By Abdulrahman Yunusa
Like anyone in this sinful world, one must get in touch with one unforgettable phenomenon in his life, and such experience will hunt them throughout their lives. So, Sheikh Abubakar Gumi might not be an exception because even prophets, who are the best people, get tested with many tragedies. As one Hadith entails, “Ashaddul Balaa al Anbia, thummal Amsal fal amsal”.
Gumi was a man with an impeccable personality and exceptional habits. He is the only Sunni cleric with almost all Awliya qualities: his kindness to his family and students was phenomenal. His worldly abstinence “Zuhud” is second to none, and his vision as a scholar was solid.
Perhaps of all the men of class and honour and men of power and money that late Sheikh Gumi lived and mingled with during his life, he had no open enemy. As I’m speaking to you, Gumi was the most respected cleric in the history of Nigeria, for he was blessed with many natural gifts.
He lived a well amusing as well as exciting life. His reputation cut across boundaries. None among politicians and merchants ever pointed him with an accusing finger, yet almost every responsible man befriended him. Not only politicians but even scholars did that full of humility.
Based on the intriguing accounts I have read so far in Ismaila A. Tsiga’s work, Where I Stand, even the father of the notable Islamic scholar, Isyaka Rabi’u, once eulogised Gumi and showered him with excellent remarks. Moreover, as a learned person, Sheikh Rabi’u didn’t hesitate to honour the scholarly correction issued to him by Gumi.
The same happened in his student-teacher relationship with Sheikh Malam Nasir Kabara, who taught him some books in his house. Later on, Gumi entertained his case while serving as Northern Nigerian Grand Khadi. Also, Malam Nasir kept Gumi in high regard till the day death took them apart.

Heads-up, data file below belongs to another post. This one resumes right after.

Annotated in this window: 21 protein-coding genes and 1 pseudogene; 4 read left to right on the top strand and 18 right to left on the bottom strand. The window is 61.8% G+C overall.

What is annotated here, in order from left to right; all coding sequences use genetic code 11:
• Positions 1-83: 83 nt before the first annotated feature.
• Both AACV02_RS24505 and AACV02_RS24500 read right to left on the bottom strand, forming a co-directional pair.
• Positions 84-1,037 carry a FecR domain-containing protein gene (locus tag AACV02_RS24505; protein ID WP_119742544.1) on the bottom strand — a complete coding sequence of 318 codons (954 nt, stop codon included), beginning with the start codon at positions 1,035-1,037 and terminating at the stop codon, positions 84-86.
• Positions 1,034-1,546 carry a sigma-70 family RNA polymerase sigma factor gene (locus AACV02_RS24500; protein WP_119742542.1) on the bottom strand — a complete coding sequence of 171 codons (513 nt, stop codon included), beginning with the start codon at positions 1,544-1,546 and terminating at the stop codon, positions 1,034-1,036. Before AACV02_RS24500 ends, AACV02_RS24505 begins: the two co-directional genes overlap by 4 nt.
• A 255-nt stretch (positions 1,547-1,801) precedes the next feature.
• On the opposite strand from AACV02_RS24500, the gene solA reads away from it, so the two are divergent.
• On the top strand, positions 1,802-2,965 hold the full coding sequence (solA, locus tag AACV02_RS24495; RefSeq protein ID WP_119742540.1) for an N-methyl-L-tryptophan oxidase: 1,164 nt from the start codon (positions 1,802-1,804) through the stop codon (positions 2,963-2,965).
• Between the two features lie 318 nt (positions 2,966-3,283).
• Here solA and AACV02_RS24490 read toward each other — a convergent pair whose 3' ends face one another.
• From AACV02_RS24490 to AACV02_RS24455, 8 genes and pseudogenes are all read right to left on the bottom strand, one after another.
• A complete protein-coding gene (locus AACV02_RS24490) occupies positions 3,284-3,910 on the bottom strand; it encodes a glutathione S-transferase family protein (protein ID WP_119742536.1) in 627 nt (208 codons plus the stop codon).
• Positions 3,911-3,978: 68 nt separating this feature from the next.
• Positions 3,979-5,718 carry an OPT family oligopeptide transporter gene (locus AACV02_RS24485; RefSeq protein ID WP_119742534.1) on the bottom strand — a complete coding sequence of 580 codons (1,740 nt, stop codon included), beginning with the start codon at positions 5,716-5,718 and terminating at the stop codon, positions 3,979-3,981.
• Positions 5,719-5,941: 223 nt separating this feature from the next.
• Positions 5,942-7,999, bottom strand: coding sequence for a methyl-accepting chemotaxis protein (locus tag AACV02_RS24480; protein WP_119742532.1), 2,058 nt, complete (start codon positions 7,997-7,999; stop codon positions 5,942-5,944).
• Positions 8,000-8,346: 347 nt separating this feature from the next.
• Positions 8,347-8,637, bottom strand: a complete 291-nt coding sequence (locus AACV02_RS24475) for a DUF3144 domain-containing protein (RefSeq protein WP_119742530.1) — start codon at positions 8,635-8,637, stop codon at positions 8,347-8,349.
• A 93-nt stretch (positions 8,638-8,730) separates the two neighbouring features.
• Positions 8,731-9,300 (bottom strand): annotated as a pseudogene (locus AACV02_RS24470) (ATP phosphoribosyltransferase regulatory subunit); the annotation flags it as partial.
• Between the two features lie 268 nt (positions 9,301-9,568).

However, throughout Gumi’s life journey, since the early 1920s, nobody had ever deemed it fit to belittle his personality or maltreat him as a person until when he met dictator General Muhammadu Buhari, who became his waterloo and a sign of divine test. You know, none among sincere men of God has ever lived a trial-free, tragedy-free life. So, his collision with Buhari at that moment was a blessing to him.
Although, one shouldn’t forget that Gumi had enjoyed the companionship of many past Nigerian presidents. He embarked on his advisory journey on national and religious matters before Nigerian independence.
As such, he had good contact with Sardauna. Most of his enthralling life voyage begins with Sardauna, then followed by General Yakubu Gowon. Gen. Gowon’ Christianity did not hinder him from seeing Gumi with the respectful lens as his predecessors. The same way he went with Gen. Murtala, Gen. Obasanjo and Alhaji Shehu Shagari. Nonetheless, Buhari deliberately disgraced him for not kowtowing to accept all his hogwash and twaddle policies to deal with some men.
Therefore, as Buhari failed to honour his intellectual sagacity at that moment, he went further by ditching his head by incarcerating him, holding his salary as a source of living. He even went out of focus helter-skelter to cease his visa. What a sad moment for a kind soul like Gumi’s. When did advising and cautioning leaders become an offence?
No, only those with knowledge and honour easily identify men of their calibre and confer them the burden of respect and altruism they deserve. Unfortunately, the man Gumi met around that particular junta was quite ignorant of knowledge and honour.
Lastly, Gumi endured all the persecutions and enjoyed them good fate until he bid a farewell to this wicked world. However, that never stopped him from achieving his life goals, of which receiving the King Faisal Award topped most of his achievements.
Surely history will forever remember this Buhari as rude and unfair to the most celebrated Sunni scholar in Nigeria. May Allah keep the soul of Malam Gumi in Jannah, amin.
Abdulrahman Yunusa is a political and public affairs analyst. He writes from Bauchi and can be reached through firstname.lastname@example.org.